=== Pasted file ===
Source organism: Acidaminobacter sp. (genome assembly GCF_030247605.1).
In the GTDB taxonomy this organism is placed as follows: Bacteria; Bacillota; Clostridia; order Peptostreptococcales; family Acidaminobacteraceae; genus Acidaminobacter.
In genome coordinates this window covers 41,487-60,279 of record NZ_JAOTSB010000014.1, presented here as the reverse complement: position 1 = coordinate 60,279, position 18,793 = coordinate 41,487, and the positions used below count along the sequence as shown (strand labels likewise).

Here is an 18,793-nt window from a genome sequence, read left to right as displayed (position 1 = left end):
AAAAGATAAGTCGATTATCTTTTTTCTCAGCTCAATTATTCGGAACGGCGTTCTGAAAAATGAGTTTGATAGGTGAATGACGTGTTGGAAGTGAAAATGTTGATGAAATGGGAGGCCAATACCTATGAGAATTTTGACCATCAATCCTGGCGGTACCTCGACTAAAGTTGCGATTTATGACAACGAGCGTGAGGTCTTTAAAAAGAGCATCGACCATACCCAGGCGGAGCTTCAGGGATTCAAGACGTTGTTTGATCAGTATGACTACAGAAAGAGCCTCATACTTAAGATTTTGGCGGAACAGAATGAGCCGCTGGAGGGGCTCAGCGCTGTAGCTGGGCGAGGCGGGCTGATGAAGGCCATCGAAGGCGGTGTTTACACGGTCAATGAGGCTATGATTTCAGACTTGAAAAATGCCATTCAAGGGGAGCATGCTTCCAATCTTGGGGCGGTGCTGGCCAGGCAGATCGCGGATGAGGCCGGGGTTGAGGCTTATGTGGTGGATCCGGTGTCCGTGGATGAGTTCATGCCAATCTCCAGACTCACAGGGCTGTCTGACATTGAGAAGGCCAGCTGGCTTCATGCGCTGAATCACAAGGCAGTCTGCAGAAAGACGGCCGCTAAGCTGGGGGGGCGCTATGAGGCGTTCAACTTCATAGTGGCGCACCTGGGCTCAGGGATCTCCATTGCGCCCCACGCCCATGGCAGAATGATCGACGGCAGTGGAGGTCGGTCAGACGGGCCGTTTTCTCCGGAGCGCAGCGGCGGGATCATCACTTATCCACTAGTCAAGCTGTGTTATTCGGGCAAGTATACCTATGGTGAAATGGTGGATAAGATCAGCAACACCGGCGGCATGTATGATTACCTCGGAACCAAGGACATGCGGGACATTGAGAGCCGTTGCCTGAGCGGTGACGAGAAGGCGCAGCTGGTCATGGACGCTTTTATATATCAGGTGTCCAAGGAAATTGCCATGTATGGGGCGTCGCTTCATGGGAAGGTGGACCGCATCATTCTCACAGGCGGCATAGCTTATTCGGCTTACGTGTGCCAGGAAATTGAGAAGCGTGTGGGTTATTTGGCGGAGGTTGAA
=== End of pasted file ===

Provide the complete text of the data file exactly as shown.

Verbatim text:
Source organism: Acidaminobacter sp. (genome assembly GCF_030247605.1).
In the GTDB taxonomy this organism is placed as follows: Bacteria; Bacillota; Clostridia; order Peptostreptococcales; family Acidaminobacteraceae; genus Acidaminobacter.
In genome coordinates this window covers 41,487-60,279 of record NZ_JAOTSB010000014.1, presented here as the reverse complement: position 1 = coordinate 60,279, position 18,793 = coordinate 41,487, and the positions used below count along the sequence as shown (strand labels likewise).

Here is an 18,793-nt window from a genome sequence, read left to right as displayed (position 1 = left end):
AAAAGATAAGTCGATTATCTTTTTTCTCAGCTCAATTATTCGGAACGGCGTTCTGAAAAATGAGTTTGATAGGTGAATGACGTGTTGGAAGTGAAAATGTTGATGAAATGGGAGGCCAATACCTATGAGAATTTTGACCATCAATCCTGGCGGTACCTCGACTAAAGTTGCGATTTATGACAACGAGCGTGAGGTCTTTAAAAAGAGCATCGACCATACCCAGGCGGAGCTTCAGGGATTCAAGACGTTGTTTGATCAGTATGACTACAGAAAGAGCCTCATACTTAAGATTTTGGCGGAACAGAATGAGCCGCTGGAGGGGCTCAGCGCTGTAGCTGGGCGAGGCGGGCTGATGAAGGCCATCGAAGGCGGTGTTTACACGGTCAATGAGGCTATGATTTCAGACTTGAAAAATGCCATTCAAGGGGAGCATGCTTCCAATCTTGGGGCGGTGCTGGCCAGGCAGATCGCGGATGAGGCCGGGGTTGAGGCTTATGTGGTGGATCCGGTGTCCGTGGATGAGTTCATGCCAATCTCCAGACTCACAGGGCTGTCTGACATTGAGAAGGCCAGCTGGCTTCATGCGCTGAATCACAAGGCAGTCTGCAGAAAGACGGCCGCTAAGCTGGGGGGGCGCTATGAGGCGTTCAACTTCATAGTGGCGCACCTGGGCTCAGGGATCTCCATTGCGCCCCACGCCCATGGCAGAATGATCGACGGCAGTGGAGGTCGGTCAGACGGGCCGTTTTCTCCGGAGCGCAGCGGCGGGATCATCACTTATCCACTAGTCAAGCTGTGTTATTCGGGCAAGTATACCTATGGTGAAATGGTGGATAAGATCAGCAACACCGGCGGCATGTATGATTACCTCGGAACCAAGGACATGCGGGACATTGAGAGCCGTTGCCTGAGCGGTGACGAGAAGGCGCAGCTGGTCATGGACGCTTTTATATATCAGGTGTCCAAGGAAATTGCCATGTATGGGGCGTCGCTTCATGGGAAGGTGGACCGCATCATTCTCACAGGCGGCATAGCTTATTCGGCTTACGTGTGCCAGGAAATTGAGAAGCGTGTGGGTTATTTGGCGGAGGTTGAA